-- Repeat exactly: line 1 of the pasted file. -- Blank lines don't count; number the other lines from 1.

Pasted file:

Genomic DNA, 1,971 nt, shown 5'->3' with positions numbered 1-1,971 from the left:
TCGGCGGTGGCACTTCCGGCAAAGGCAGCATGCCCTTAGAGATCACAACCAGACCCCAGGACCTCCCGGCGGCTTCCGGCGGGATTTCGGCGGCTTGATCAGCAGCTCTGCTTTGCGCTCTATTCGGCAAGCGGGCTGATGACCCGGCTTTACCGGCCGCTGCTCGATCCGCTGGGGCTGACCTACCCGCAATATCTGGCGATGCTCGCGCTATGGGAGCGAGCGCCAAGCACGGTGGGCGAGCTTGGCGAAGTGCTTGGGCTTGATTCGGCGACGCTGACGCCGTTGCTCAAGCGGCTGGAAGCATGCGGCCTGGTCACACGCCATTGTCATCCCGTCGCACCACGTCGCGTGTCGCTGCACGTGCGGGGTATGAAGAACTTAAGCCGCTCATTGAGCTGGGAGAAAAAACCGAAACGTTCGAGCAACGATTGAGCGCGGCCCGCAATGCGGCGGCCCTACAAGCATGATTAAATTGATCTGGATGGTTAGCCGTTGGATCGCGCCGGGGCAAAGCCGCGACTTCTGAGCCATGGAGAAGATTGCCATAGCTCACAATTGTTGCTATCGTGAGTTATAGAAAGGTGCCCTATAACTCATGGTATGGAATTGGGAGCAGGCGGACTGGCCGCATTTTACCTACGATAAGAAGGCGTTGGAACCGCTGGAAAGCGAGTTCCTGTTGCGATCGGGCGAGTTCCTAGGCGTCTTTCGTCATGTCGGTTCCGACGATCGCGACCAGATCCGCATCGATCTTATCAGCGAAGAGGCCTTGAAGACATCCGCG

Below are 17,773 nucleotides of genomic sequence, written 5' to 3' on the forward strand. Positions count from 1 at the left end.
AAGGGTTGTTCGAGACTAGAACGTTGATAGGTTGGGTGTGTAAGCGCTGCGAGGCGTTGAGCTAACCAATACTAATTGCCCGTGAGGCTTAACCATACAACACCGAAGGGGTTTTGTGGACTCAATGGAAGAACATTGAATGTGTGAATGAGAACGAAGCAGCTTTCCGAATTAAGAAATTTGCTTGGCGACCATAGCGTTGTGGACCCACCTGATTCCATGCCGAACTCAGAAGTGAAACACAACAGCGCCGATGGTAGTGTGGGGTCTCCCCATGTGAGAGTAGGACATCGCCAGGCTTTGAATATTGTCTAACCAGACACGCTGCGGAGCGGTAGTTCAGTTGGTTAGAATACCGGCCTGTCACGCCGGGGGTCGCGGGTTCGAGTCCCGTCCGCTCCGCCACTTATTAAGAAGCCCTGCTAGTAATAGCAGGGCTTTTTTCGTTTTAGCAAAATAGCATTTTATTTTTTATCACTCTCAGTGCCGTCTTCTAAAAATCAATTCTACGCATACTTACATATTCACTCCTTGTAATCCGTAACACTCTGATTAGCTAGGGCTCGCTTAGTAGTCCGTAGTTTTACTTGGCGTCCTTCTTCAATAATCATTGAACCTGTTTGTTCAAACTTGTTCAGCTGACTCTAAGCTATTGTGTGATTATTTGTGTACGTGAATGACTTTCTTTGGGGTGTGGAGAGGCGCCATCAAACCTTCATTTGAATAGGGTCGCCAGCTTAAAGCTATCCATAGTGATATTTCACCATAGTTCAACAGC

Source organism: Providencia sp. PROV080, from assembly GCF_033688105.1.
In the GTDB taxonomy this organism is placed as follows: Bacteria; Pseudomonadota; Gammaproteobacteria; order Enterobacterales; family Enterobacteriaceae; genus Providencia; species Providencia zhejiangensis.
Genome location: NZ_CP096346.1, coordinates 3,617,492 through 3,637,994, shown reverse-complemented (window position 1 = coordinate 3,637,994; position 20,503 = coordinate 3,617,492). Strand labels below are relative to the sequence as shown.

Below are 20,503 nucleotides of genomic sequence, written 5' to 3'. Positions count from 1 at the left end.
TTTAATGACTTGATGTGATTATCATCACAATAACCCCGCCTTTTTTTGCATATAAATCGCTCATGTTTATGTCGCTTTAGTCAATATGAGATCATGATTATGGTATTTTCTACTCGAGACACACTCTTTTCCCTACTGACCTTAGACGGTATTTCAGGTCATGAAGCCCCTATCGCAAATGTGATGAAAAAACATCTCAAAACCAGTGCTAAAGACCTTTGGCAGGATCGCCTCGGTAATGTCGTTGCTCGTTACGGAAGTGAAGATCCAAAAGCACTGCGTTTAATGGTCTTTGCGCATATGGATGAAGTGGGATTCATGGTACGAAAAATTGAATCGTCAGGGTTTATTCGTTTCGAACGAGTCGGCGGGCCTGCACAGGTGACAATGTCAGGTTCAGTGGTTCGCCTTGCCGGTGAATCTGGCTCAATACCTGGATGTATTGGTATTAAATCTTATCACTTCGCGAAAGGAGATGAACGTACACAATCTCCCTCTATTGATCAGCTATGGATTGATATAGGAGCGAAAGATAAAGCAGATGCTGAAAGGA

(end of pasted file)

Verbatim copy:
Genomic DNA, 1,971 nt, shown 5'->3' with positions numbered 1-1,971 from the left: